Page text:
Rebecca Warne Peters, assistant professor of public administration and international affairs at Syracuse University, will use a case study from postwar Angola. This research examines how international health and development institutions “think” and operate, revealing how some of their managerial practices inadvertently reproduce the same inequities of race and nation that they mean to combat through their programming. Examining international interventions as workplaces and health and development professionals as a global workforce, Peters argues that in-country staff are rendered an inferior class—the implementariat—and remain unsupported in the intense social, relational, and interpretive labor with which they are disproportionately tasked. International health and development institutions must remediate these internal inequalities of work and status if they are to successfully address global social inequity more broadly. Free; parking for those without a campus parking sticker is $1 -- see oswego.edu/parking. For more information: firstname.lastname@example.org.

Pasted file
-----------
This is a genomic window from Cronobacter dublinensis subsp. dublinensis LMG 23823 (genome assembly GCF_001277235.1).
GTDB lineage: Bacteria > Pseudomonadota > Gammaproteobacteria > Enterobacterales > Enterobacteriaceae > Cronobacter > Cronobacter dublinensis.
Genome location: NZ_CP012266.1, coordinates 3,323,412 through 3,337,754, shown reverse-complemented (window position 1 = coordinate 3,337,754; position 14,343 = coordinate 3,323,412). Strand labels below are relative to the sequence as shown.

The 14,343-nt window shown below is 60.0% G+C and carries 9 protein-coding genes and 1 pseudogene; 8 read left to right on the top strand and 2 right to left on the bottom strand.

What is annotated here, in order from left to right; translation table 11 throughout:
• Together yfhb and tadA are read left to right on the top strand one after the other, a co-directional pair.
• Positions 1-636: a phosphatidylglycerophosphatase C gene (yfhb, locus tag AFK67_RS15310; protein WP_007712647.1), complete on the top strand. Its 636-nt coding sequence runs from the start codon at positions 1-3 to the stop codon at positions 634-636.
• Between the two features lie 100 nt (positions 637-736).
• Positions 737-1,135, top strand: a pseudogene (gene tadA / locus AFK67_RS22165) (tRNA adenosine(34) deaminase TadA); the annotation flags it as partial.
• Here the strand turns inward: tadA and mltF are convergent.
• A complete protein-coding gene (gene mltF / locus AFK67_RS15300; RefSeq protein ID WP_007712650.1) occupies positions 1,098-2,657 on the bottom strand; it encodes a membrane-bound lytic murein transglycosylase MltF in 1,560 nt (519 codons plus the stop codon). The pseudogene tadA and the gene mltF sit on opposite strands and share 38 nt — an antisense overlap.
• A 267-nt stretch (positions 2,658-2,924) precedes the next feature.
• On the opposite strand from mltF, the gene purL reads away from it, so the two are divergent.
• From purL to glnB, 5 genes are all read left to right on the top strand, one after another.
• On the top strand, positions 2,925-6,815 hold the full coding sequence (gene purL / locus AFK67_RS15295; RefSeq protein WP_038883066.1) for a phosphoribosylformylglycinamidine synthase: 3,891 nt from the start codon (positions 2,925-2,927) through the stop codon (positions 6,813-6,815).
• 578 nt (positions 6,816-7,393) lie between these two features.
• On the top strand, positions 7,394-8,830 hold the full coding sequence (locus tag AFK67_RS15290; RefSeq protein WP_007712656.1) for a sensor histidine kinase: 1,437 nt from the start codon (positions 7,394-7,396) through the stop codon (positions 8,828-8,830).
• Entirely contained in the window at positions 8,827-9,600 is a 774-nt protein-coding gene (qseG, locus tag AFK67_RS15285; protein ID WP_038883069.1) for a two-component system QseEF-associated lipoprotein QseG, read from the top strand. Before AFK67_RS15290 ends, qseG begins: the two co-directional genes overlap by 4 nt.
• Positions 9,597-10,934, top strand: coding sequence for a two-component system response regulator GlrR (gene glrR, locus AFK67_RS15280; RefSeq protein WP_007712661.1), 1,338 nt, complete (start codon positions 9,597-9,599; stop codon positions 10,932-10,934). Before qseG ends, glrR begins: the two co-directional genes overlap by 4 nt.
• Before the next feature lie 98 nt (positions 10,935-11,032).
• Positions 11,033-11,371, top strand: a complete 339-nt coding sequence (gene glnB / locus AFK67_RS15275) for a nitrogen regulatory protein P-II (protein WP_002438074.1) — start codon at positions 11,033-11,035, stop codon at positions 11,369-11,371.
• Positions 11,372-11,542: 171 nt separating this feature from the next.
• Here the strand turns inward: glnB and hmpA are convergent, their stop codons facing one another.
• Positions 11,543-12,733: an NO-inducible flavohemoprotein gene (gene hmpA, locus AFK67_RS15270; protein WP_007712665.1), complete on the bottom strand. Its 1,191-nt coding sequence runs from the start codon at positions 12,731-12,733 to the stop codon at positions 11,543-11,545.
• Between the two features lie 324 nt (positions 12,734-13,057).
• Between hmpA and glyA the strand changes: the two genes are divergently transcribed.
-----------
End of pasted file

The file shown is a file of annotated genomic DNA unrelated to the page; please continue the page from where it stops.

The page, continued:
Monday, February 11 at 12:40pm to 1:40am
Mahar Hall, Room 309